Yes. I have lots of books I read to my children that I want to keep forever, but there are many books categorised for children that are wise and beautiful and perfect for adults to enjoy too. On my shelves are all of Tove Jansson’s Moomin books, and some newer books by Jakob Wegelius – The Murderer’s Ape and its sequel, The Legend of Sally Jones. These wonderful books are packed full of all the good stuff – adventure, emotion, good overcoming evil – I’ve recommended them to lots of adults who’ve loved them as much as I do. To read them is to reinhabit your child self and be reminded of all the reasons why you fell in love with reading in the first place, all those many moons ago.

Book lender, book giver or book borrower?

Definitely a book giver. I’m in the incredibly fortunate position of having access to so many books – early copies, signed copies – so my friends are rarely surprised to receive books from me for birthdays, Christmas, etc. Being surrounded by books all the time, I like to think I know exactly what they’ll all love!

Whose bookshelves are you most curious about?

Ooh – well, I’d love to know what’s on Dolly Parton’s bookshelves. She’s a big reading champion with her Imagination Library, so I’d love to know what she reads for pleasure. I think she’s quite small height-wise, so I wonder if she has an amazing library with a gold rail all around and a ladder to reach the high shelves… Are the shelves painted bubblegum-pink? I hope so! Then maybe a kidney-shaped velvet reading sofa with panoramic views of the Tennessee Mountains through the library window…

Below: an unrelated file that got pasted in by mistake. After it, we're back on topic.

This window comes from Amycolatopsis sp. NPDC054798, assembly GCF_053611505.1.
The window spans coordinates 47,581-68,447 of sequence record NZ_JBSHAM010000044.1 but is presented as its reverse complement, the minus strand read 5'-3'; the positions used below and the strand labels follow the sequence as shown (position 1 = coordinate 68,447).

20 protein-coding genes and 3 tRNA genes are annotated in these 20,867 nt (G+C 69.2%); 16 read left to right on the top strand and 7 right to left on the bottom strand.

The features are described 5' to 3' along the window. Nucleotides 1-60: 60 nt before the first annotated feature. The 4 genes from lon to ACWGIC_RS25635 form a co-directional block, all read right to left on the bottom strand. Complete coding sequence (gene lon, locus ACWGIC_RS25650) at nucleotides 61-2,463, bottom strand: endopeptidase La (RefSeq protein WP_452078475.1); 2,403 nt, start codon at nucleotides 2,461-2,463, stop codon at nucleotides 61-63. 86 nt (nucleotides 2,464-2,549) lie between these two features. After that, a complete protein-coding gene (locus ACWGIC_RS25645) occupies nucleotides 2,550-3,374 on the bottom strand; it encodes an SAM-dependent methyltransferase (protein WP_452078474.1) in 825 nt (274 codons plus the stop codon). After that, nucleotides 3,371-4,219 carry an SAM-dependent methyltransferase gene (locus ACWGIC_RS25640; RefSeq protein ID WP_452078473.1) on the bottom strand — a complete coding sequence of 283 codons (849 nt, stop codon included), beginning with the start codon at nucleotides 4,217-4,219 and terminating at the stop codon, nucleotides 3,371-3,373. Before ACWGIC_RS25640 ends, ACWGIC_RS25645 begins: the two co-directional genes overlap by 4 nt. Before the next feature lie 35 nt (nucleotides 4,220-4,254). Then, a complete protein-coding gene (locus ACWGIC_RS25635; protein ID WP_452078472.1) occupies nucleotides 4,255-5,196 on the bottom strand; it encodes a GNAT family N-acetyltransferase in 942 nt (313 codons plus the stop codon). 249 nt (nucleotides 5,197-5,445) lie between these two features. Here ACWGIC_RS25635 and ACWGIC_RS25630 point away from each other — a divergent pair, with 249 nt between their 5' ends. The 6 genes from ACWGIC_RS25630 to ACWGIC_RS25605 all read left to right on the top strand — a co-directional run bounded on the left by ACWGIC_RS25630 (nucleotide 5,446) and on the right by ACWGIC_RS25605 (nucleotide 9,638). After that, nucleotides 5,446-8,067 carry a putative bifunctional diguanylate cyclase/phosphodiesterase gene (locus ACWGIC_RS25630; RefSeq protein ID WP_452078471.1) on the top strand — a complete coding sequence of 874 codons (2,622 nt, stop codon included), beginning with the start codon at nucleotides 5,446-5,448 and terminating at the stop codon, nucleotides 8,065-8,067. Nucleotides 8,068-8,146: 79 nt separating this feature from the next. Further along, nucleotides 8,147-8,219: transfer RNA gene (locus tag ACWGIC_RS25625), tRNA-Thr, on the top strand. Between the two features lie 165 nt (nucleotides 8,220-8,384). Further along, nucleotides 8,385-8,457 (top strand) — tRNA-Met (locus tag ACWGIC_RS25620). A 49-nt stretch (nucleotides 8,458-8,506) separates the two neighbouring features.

The Obamas – Barack does a list of his favourite books each year so I’d like to know what makes the cut and stays on his shelves forever – also, a long time ago I listened to him in conversation with the author Marilynne Robinson. It was gold. Conversations with writers give readers such a lot; hearing the thoughts and motivations of favourite writers enhance a reader’s reading experience so much – it’s why we put on so many events in the bookshop.

Introduced and compiled by Farhana Gani
Shelves by Fleur Sinclair

Fleur Sinclair trained in photography and worked in the fashion industry before turning her passion for books and reading into her career. She took over Sevenoaks Bookshop in 2015, the third female owner in a row since its inception in 1948. Under her leadership, the bookshop was named Best Independent for the UK and Ireland at the 2021 Bookseller Industry Awards, and the best national bookshop the 2022 Muddy Stilettoes Awards. She also sits on the board of Bookshop.org.